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21 Slang Words You Should Know Before Visiting Hawaii (Part 2)

In Part 1 of 21 slang words you should know before visiting Hawaii, I went over basic, cultural, and dining slang. In Part 2, we talk terms off the beaten path and only in Hawaii.

Off the Beaten Path

da kine – the ultimate catch phrase that can mean just about anything. A smart haole coworker told me “da kine” is an idiomatic expression. Still confused? Let local tweeter @parkrat explain it to you.

lolo – crazy, dumb, stupid.

pakalolo – marijuana, pot, weed. See lolo.

mahu – a male who dresses like a female, a transvestite. Some mahus really, really look like women but remember that they are guys with a da kine.

malo, mawashi, or mankini – these articles of clothing are best depicted.

malo-mawashi-mankini

Malos are typically worn during hula performances, mawashis are adorned by sumo wrestlers, and mankinis are just da kine. In any case, you should not be caught in public wearing any of these.

sukebe – perverted, lewd. If you’re feeling adventurously sukebe in Hawaii, just remember this is a small world and you just might not live down your lolo actions.

Only in Hawaii

brah – Hawaii’s variation of bro/brother and the informal, local-style way of calling someone. A typical Hawaii welcome, “Howzit, brah!” But tourists should not say brah since it just doesn’t sound right. “Brah” is not the women’s undergarment that Victoria’s Secret will soon be supporting the sun-kissed bossoms of the wahine of Hawaii (sorry, did that sound sukebe?).

B-52 cockroach – those huge flying roaches Hawaii is famous for, remiscent of the B-52 bomber aircraft.

fut – fart, pass gas, flatulate. Everyone gotta do it, even Julianne Hough from Dancing with the Stars futs… on live television.

Without futs, how would you do the Dutch Oven?

ainokea – say it slowly, and you’ll recognize “I no care” as in “I don’t care.” This slang phrase has since become a popular brand name seen on shirts and logos around Hawaii.

talk story – to chat, chew the fat, shoot the breeze, converse (special request by KT Cat)

pau – done, finished like this list.

Hope you enjoyed parts 1 and 2 of 21 24 slang words you should know before visiting Hawaii. If not, then ainokea!

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  • Coach

    More for Part 3 (all terms I have used recently):
    “Au-rite” — If you’re anywhere on the Windward side
    “Mean”
    “Can/No can”
    “Shoots”
    “We go” — “Us go” if you’re on Kauai
    “No ack”
    “Scrap”
    “K den”
    “Hapa”
    “Bobora”
    “K-bar”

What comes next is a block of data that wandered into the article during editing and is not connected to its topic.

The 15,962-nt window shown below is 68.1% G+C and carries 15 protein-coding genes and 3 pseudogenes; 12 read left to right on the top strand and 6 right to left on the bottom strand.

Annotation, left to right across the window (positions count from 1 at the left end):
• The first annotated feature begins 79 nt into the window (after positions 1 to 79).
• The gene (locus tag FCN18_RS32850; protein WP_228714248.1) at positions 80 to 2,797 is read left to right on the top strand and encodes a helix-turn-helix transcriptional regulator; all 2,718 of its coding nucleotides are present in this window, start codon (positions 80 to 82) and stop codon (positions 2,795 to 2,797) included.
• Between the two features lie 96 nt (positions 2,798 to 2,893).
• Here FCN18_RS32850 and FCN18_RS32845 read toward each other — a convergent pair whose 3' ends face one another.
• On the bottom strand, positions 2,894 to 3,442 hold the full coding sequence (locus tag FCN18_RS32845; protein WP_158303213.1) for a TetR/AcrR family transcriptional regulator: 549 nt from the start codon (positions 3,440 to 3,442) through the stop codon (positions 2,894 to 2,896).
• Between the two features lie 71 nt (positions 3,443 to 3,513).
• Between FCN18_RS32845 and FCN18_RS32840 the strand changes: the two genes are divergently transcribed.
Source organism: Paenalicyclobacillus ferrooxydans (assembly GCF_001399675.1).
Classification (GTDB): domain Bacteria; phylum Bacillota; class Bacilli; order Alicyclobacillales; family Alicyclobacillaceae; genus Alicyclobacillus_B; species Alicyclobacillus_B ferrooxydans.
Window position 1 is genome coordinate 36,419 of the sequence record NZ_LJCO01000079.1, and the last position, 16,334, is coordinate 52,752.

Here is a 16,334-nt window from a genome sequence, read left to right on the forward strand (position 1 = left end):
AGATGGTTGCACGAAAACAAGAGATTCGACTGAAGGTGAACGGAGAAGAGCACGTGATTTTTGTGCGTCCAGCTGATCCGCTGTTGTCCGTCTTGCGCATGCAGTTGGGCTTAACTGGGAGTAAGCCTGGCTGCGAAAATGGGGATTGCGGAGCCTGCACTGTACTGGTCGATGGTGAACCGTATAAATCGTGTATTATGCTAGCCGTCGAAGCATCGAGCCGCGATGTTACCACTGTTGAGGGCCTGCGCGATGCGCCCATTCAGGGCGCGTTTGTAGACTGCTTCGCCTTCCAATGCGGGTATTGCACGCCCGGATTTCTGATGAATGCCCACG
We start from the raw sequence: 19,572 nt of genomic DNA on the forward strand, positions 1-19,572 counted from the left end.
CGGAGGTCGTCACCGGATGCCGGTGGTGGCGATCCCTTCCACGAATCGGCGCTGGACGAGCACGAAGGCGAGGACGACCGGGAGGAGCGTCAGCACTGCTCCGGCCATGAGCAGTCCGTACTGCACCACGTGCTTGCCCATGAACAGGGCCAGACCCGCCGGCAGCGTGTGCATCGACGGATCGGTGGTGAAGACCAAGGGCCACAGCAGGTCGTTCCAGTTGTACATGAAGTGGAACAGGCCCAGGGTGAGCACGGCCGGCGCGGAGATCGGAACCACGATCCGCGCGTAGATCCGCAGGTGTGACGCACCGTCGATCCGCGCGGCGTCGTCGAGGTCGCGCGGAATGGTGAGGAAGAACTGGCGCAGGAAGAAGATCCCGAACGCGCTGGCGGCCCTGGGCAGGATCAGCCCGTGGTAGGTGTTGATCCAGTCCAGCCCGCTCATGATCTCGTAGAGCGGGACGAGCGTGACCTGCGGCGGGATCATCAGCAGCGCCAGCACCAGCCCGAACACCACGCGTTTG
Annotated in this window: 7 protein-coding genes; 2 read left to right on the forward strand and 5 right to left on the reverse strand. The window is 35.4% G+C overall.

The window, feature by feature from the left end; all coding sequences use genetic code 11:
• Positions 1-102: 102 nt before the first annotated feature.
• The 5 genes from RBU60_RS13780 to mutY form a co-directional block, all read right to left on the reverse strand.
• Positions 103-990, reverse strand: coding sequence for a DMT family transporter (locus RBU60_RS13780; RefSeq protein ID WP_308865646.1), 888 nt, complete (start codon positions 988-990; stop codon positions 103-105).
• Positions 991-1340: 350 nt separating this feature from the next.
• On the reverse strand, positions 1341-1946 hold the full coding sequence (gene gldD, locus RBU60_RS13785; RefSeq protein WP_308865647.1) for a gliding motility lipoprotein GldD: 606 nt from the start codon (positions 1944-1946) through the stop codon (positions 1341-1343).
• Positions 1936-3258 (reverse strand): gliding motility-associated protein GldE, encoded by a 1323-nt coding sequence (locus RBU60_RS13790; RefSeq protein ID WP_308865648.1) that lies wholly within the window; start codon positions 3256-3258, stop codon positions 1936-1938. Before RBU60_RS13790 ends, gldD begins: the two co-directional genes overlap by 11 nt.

• Coach, thanks for the suggestions (if there is a part 3 😉 ). But um, you gotta start expanding that vocabulary of yours! How are you going to be a positive influence and role model for your youthful team shouting out “We go” for a fast break, “mean” on tough defense, or “K-den” when shaking hands after a game.

  • Coach

    More for Part 3 (all terms I have used recently):
    “Au-rite” — If you’re anywhere on the Windward side
    “Mean”
    “Can/No can”
    “Shoots”
    “We go” — “Us go” if you’re on Kauai
    “No ack”
    “Scrap”
    “K den”
    “Hapa”
    “Bobora”
    “K-bar”

    • Coach, thanks for the suggestions (if there is a part 3 😉 ). But um, you gotta start expanding that vocabulary of yours! How are you going to be a positive influence and role model for your youthful team shouting out “We go” for a fast break, “mean” on tough defense, or “K-den” when shaking hands after a game.

      • Coach

        Thought of a couple more…
        “Small kine”
        “Moke”
        “Choke” — ‘plenty’
        “Okole”
        “Like/No Like” — ‘want’

        And to answer your question… It is important for them to be well-versed in the languages of the other teams throughout the state.

  • GEE to the WHY, another great list — general, yet useful and of course with the Pulpy humor!

    • Glad you enjoyed the lists. So many more words, but so little time.

      Shoots! K den, bumbye!

  • GEE to the WHY, another great list — general, yet useful and of course with the Pulpy humor!

    • Glad you enjoyed the lists. So many more words, but so little time.

      Shoots! K den, bumbye!

  • Coach

    Thought of a couple more…
    “Small kine”
    “Moke”
    “Choke” — ‘plenty’
    “Okole”
    “Like/No Like” — ‘want’

    And to answer your question… It is important for them to be well-versed in the languages of the other teams throughout the state.

  • Coach

    Thought of a couple more…
    “Small kine”
    “Moke”
    “Choke” — ‘plenty’
    “Okole”
    “Like/No Like” — ‘want’

    And to answer your question… It is important for them to be well-versed in the languages of the other teams throughout the state.

    • Leesh

      Thanks! I had a full conversation with a guy about playing guitar. He kept saying “I like see” over and over again. I just thought he was lame. Hahaha Glad to know that I was completely wrong and that that is just slang. : )

  • Matthew Cox

    Think that haole is always derogatory. If whites had a word to call everyone that was non-white, and we used it like haole is used, it would be a hate crime. It is in poor taste.

  • Thanks for the shout-out!